The brouhaha over Volkswagen's 2013 Super Bowl TV commercial escalates, with commentators divided as to whether or not the commercial is racist.
I am a senior communications executive working for the last 16 years in multicultural advertising, and neither I nor my agency colleagues find this commercial inappropriate.
A truly thoughtful discussion should acknowledge a few key points:
First, it is quite obvious that the approach is not to mimic Jamaicans, as much as to echo the famous Bob Marley lyric, "'Cause every little thing gonna be all right," from his song, "Three Little Birds" - a song that is burned into everyone's psyche with Marley's heavy Jamaican accent. Now, just think about how such a famous tune gets into your head: you listen to it, you start humming it, and all of a sudden, you start singing -- accent (or approximation thereof) and all. The only difference is that the main character in the Volkswagen spot carries the Marley accent -- and his 'everything's gonna be alright' attitude -- throughout his morning. I doubt there would have been such a controversy if the spot started by showing the protagonist actually listening to the original Marley song in his car as he parked at work, and then quietly singing it to himself -- getting more and more into the 'vibe' of the song -- all the way into the elevator.
Second, despite the older man in the car at the end, this spot appears to be positioned to a late Gen-X / Early Gen-Y demographic. Marketers all know that a hallmark characteristic of these segments is that they embrace diversity in a very easy and natural way that allows them to playfully -- and respectfully -- 'take each other on' across ethnic lines without conveying any inherent bias. My Gen-Y son loves rap, and tries to rap himself by approximating the sound of some celebrity African American rappers. In so doing, he conveys admiration and respect, not prejudice!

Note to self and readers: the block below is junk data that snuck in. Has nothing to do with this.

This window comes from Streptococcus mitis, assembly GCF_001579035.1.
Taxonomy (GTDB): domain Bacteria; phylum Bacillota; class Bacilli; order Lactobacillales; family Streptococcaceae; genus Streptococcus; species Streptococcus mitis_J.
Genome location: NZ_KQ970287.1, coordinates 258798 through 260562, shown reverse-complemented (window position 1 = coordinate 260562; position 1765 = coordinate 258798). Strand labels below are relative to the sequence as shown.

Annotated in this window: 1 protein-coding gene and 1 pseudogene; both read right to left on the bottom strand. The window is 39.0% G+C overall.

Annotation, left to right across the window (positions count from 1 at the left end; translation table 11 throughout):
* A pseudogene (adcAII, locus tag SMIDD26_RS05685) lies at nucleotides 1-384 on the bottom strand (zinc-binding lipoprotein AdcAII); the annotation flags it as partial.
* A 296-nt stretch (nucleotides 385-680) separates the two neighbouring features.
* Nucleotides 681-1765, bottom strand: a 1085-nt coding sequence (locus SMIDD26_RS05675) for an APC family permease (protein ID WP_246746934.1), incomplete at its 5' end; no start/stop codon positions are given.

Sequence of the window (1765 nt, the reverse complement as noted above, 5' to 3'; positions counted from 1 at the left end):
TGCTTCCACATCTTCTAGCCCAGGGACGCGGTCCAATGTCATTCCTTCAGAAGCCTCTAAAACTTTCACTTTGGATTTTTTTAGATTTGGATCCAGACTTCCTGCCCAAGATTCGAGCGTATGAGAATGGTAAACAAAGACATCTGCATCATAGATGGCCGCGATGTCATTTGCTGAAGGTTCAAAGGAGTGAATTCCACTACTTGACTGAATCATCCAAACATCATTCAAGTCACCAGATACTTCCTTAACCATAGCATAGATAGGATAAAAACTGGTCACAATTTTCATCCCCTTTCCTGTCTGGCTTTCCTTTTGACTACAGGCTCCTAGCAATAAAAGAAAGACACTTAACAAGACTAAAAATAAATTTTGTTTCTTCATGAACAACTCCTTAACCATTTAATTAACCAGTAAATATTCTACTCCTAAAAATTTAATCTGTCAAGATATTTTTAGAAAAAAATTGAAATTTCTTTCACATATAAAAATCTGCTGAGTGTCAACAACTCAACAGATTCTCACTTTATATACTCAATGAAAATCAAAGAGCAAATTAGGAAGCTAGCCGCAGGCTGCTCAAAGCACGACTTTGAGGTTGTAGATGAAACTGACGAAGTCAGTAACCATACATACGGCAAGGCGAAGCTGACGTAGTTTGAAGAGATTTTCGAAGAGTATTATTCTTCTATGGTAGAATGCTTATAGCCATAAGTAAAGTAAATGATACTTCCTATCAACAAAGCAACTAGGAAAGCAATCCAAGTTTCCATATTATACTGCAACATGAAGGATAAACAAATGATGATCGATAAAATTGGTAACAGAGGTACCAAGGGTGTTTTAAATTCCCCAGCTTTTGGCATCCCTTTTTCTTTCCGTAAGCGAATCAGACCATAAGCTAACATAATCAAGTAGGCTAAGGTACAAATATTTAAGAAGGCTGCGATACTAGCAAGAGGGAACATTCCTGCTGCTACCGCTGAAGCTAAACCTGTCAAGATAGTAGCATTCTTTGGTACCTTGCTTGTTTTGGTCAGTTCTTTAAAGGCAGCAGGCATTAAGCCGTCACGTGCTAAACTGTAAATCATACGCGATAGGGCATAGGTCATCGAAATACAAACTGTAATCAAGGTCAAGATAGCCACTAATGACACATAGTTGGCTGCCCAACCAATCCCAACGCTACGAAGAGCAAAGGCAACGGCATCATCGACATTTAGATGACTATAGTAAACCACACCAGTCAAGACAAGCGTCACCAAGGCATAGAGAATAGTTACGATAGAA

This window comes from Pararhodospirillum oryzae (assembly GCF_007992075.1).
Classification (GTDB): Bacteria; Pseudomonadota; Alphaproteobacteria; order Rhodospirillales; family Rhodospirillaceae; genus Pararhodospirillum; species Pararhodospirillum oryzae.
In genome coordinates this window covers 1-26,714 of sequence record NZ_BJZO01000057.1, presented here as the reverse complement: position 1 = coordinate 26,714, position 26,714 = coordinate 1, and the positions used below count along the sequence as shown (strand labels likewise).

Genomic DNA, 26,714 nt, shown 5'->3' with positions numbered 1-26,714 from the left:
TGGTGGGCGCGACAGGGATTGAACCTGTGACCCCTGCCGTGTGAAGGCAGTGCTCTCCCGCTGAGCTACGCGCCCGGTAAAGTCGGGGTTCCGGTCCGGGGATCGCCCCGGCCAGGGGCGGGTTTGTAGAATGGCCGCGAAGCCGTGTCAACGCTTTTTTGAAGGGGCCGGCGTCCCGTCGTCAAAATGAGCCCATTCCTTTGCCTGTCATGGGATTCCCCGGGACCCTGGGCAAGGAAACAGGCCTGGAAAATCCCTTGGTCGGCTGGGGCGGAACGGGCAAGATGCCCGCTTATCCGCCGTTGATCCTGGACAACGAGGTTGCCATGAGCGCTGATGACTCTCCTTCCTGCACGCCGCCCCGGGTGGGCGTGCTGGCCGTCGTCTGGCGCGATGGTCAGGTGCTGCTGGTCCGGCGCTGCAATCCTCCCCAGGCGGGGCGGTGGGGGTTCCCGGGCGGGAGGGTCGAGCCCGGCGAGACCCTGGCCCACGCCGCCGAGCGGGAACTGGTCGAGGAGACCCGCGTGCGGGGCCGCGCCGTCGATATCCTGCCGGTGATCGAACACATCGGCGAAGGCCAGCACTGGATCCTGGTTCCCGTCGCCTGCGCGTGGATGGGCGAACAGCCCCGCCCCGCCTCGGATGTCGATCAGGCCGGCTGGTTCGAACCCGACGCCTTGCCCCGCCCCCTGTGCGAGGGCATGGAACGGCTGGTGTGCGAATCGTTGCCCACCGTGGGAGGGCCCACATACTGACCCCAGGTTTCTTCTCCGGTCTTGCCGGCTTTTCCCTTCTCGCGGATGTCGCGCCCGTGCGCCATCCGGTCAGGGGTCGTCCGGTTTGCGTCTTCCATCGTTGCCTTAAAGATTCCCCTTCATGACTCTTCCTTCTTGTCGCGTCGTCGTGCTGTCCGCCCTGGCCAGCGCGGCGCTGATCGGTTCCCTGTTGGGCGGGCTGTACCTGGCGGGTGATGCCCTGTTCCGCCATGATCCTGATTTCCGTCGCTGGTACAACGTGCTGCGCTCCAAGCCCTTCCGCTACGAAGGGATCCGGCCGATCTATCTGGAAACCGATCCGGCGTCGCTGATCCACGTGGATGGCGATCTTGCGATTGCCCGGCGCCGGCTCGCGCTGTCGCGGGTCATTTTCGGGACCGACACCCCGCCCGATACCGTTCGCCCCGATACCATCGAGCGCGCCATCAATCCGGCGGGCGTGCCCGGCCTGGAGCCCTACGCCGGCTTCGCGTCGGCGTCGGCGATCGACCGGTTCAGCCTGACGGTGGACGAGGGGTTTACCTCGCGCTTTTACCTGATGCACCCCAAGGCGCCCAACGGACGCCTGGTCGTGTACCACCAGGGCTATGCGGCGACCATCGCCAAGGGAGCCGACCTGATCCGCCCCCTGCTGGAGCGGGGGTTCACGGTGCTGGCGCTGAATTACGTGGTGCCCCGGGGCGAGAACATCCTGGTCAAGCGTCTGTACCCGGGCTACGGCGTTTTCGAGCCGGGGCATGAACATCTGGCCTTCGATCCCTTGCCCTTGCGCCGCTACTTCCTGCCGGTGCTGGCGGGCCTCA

Finally, Volkswagen stated that the brand did its due-diligence with 100 Jamaicans to see if there were any 'red flags,' and nothing emerged from that check. It's really hard to imagine that if the spot were truly racist, 100 individuals from Jamaica would not have highlighted a problem. Then, last night, USA Today quoted Jamaica's Minister of Tourism and Entertainment as praising the spot unequivocally, stating he would even be ready to seek co-marketing opportunities with Volkswagen. Do we really need more validation??
High-profile advertising pundits can go on national TV to decry this work, but I think their criticisms are much ado about nothing. These commentators and other marketing/communications executives who embrace a 'blanket prohibition' on allowing someone from one group to 'put on' an accent from another group are viewing this spot way too superficially.
To be sure, there are some contexts where such an approach could be offensive but, clearly, this is NOT one of those cases.